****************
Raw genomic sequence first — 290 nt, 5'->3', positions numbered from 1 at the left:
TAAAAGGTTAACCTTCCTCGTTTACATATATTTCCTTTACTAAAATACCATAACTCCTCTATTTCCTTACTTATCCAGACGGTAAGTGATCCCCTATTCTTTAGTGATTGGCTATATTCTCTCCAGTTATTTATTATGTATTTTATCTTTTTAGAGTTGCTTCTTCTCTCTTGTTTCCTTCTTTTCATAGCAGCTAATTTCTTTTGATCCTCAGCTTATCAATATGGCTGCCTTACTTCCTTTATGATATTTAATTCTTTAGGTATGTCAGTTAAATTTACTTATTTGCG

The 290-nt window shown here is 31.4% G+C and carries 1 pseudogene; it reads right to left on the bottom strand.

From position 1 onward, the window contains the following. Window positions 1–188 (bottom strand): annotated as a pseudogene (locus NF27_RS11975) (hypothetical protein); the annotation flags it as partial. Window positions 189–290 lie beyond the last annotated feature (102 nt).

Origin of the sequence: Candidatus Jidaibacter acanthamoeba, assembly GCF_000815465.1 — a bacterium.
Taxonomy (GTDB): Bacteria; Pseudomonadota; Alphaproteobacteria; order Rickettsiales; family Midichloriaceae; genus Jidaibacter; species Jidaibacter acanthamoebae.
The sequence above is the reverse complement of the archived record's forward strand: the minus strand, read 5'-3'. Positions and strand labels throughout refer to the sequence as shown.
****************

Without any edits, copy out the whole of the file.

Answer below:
Raw genomic sequence first — 290 nt, 5'->3', positions numbered from 1 at the left:
TAAAAGGTTAACCTTCCTCGTTTACATATATTTCCTTTACTAAAATACCATAACTCCTCTATTTCCTTACTTATCCAGACGGTAAGTGATCCCCTATTCTTTAGTGATTGGCTATATTCTCTCCAGTTATTTATTATGTATTTTATCTTTTTAGAGTTGCTTCTTCTCTCTTGTTTCCTTCTTTTCATAGCAGCTAATTTCTTTTGATCCTCAGCTTATCAATATGGCTGCCTTACTTCCTTTATGATATTTAATTCTTTAGGTATGTCAGTTAAATTTACTTATTTGCG

The 290-nt window shown here is 31.4% G+C and carries 1 pseudogene; it reads right to left on the bottom strand.

From position 1 onward, the window contains the following. Window positions 1–188 (bottom strand): annotated as a pseudogene (locus NF27_RS11975) (hypothetical protein); the annotation flags it as partial. Window positions 189–290 lie beyond the last annotated feature (102 nt).

Origin of the sequence: Candidatus Jidaibacter acanthamoeba, assembly GCF_000815465.1 — a bacterium.
Taxonomy (GTDB): Bacteria; Pseudomonadota; Alphaproteobacteria; order Rickettsiales; family Midichloriaceae; genus Jidaibacter; species Jidaibacter acanthamoebae.
The sequence above is the reverse complement of the archived record's forward strand: the minus strand, read 5'-3'. Positions and strand labels throughout refer to the sequence as shown.